We turned on the TV this morning to hear that the Suez Canal backlog was cleared. After paying the normal $500,000 transit fee per ship, the 400 or so delayed vessels are all plying their trade again. And there, to illustrate the news story, was an aircraft carrier. The USS Dwight D. Eisenhower had also passed through the canal. And typing 400 reminds me that this is journal 400.
I journaled here on the Ever Given blockage. I mentioned Aida and the 1967 closure but purposefully ignored the 1956 Suez Crisis. I thought it a distraction to my story lines. Then I saw the aircraft carrier this morning.
Seeing it reminded me of The Silk Roads by Peter Frankopan. He recounts how Nasser was ruling Egypt in 1956 when the US decided that the Aswan Dam was a threat to American cotton production. Nasser calculated that nationalising the canal could only have benefits for Egypt among which would be the fees which could fund the dam. American self-interest had potentially catastrophic consequences for Britain, France and Europe who both controlled the canal and relied on it for the the shipments of oil that powered their economies.
‘It was essential, reasoned President Eisenhower, that ‘the Arabs [not get] sore at all of us’. If they did, oil supplies from the Middle East might collapse altogether, because both of the canal’s closure and because production might be stopped or embargoes introduced in countries in the region naturally sympathetic to Egypt when it was being so brazenly bullied. As one senior British diplomat had already conceded, any reduction of supply would have its own devastating consequences.’
And as Frankopan writes, Britain and France were forced into a corner. They sent troops but withdrew them when a cease-fire was demanded by UN Secretary General Dag Hammarskjöld. The abortive military action alienated the Middle East, Nasser won and the mistrust of Britain sent its economy spiralling, taking sterling with it. Then Britain was refused support by the IMF and Eden was ejected as Prime Minister. ‘In barely four decades, Britain had gone from world mastery to holding out its cap and begging for help’.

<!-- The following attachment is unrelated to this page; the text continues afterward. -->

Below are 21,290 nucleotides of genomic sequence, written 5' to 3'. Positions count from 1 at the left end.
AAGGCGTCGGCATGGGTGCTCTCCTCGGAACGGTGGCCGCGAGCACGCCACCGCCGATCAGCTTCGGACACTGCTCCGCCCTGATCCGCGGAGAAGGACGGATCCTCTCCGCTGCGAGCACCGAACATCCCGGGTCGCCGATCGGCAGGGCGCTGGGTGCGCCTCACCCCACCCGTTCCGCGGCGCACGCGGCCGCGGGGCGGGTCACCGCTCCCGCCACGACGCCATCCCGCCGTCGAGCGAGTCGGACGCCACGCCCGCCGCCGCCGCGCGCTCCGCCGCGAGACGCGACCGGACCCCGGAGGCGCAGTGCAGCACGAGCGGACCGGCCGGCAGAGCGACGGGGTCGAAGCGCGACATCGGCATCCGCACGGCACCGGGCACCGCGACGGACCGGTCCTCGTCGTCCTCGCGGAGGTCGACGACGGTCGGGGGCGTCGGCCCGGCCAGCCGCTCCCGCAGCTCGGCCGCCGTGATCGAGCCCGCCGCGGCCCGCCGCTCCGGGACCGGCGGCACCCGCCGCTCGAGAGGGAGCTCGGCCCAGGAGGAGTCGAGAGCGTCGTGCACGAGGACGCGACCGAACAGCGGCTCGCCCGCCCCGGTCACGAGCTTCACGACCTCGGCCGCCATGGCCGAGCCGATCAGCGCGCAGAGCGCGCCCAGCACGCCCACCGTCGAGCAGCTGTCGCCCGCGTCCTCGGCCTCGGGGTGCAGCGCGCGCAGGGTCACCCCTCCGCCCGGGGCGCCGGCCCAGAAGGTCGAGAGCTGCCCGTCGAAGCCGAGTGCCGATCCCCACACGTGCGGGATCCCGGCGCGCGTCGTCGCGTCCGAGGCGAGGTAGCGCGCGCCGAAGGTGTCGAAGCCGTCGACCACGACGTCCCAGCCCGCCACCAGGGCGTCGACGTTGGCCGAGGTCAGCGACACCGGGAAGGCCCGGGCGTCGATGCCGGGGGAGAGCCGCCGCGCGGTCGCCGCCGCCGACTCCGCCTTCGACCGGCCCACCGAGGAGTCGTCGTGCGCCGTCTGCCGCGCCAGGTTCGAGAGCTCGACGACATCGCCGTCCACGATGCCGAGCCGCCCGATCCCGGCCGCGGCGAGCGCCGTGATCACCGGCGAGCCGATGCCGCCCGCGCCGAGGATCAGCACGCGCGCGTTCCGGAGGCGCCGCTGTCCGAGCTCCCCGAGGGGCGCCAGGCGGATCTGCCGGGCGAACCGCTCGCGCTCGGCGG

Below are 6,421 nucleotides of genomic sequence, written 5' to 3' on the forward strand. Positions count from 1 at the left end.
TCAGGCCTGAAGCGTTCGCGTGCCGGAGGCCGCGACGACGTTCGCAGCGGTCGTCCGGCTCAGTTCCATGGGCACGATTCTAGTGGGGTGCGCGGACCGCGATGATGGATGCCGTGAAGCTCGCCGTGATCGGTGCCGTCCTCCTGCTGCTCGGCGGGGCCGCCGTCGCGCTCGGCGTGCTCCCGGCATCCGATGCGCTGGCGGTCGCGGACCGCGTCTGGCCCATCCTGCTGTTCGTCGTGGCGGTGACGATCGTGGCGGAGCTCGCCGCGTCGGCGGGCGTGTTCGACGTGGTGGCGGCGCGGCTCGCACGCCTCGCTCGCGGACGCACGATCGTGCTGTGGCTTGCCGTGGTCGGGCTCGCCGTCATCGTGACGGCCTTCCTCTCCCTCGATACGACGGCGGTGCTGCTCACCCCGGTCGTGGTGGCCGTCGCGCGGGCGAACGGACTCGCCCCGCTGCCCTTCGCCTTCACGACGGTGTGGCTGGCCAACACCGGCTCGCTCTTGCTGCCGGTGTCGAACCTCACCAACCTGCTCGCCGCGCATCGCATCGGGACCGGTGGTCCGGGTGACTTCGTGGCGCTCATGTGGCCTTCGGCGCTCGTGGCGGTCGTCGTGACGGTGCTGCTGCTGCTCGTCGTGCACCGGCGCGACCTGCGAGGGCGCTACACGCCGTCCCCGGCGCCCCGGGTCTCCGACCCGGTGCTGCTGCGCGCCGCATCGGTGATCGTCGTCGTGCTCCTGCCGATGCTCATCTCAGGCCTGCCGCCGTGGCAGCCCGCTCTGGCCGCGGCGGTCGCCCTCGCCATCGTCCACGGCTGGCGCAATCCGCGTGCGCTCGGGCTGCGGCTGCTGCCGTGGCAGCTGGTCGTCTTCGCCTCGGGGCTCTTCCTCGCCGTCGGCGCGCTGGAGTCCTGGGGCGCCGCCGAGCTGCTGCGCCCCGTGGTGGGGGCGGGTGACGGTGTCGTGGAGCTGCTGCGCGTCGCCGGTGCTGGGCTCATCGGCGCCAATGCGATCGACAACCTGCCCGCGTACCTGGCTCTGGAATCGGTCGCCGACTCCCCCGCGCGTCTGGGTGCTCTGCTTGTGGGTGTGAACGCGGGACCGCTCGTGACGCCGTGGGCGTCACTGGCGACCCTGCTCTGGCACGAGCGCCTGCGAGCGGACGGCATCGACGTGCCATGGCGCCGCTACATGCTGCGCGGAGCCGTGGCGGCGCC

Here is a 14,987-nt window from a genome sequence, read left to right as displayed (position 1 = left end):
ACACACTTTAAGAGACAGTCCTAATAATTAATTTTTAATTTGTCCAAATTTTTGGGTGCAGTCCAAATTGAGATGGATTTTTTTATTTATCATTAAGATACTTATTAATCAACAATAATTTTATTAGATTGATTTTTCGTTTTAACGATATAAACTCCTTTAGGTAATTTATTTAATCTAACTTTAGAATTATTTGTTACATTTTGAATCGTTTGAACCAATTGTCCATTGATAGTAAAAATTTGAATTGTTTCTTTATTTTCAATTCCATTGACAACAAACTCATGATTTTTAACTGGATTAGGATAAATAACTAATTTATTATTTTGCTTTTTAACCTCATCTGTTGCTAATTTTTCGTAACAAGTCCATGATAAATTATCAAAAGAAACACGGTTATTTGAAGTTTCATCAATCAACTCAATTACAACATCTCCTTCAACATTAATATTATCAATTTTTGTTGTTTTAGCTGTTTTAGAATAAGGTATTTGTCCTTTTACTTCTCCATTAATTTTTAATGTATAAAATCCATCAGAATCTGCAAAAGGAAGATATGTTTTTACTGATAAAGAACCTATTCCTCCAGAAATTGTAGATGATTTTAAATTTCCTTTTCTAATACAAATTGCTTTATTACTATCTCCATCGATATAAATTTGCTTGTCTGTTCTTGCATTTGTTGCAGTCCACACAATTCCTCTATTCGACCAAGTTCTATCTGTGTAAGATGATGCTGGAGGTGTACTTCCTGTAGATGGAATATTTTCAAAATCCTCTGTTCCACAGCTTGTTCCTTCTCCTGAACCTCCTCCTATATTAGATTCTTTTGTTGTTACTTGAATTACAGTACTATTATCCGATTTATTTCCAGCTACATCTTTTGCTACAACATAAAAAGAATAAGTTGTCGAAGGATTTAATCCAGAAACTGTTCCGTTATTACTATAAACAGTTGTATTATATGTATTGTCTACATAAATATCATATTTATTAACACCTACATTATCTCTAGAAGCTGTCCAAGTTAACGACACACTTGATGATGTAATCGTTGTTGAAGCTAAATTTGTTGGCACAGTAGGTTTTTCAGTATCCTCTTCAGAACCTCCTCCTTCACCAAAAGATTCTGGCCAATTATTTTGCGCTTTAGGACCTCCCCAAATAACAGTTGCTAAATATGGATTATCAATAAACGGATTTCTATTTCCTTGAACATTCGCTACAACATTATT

Soviet tanks had rolled into Budapest. Eisenhower had survived a heart attack. Stephen Graubeard says of Eisenhower in The Presidents that ‘neither the president nor his secretary of state understood either crisis, in part because each knew too little of how the situation in both the Middle East and Eastern Europe was changing’.
The Suez Crisis ‘prompted a significant change in posture from the US, articulated in what became known as the Eisenhower doctrine. Keenly aware that the Soviet union was looking opportunistically at the Middle East, the President told Congress that it was essential that ‘the existing vacuum’ in the Middle East should be filled by the United States before it is filled by Russia.’
And sixty five years later the flagship of Carrier Strike Group 2, the USS Dwight D. Eisenhower and many of its 3,000 crew was to be seen on breakfast TV. What should we think?
Some of my refresher sources for Eisenhower today, all of which are by authors known to challenge orthodox histories:
The Presidents by Stephen Graubeard (2004) – ageing former General Eisenhower believed that conventional warfare was dead and that the next war would be have to be nuclear.
The Silk Roads by Peter Frankopan (2015) – Eisenhower also supported the Ayub coup in Pakistan thereafter selling missiles, fighters and tactical bombers, which Ayub paid for from the 65% of the national budget he allocated to his military.
The 20th Century by Clive Ponting (1998) – it was Eisenhower that helped bring McCarthyism to a halt if only because McCarthy decided the military had been infiltrated too – but the threat from communism remained uppermost in the former General’s mind.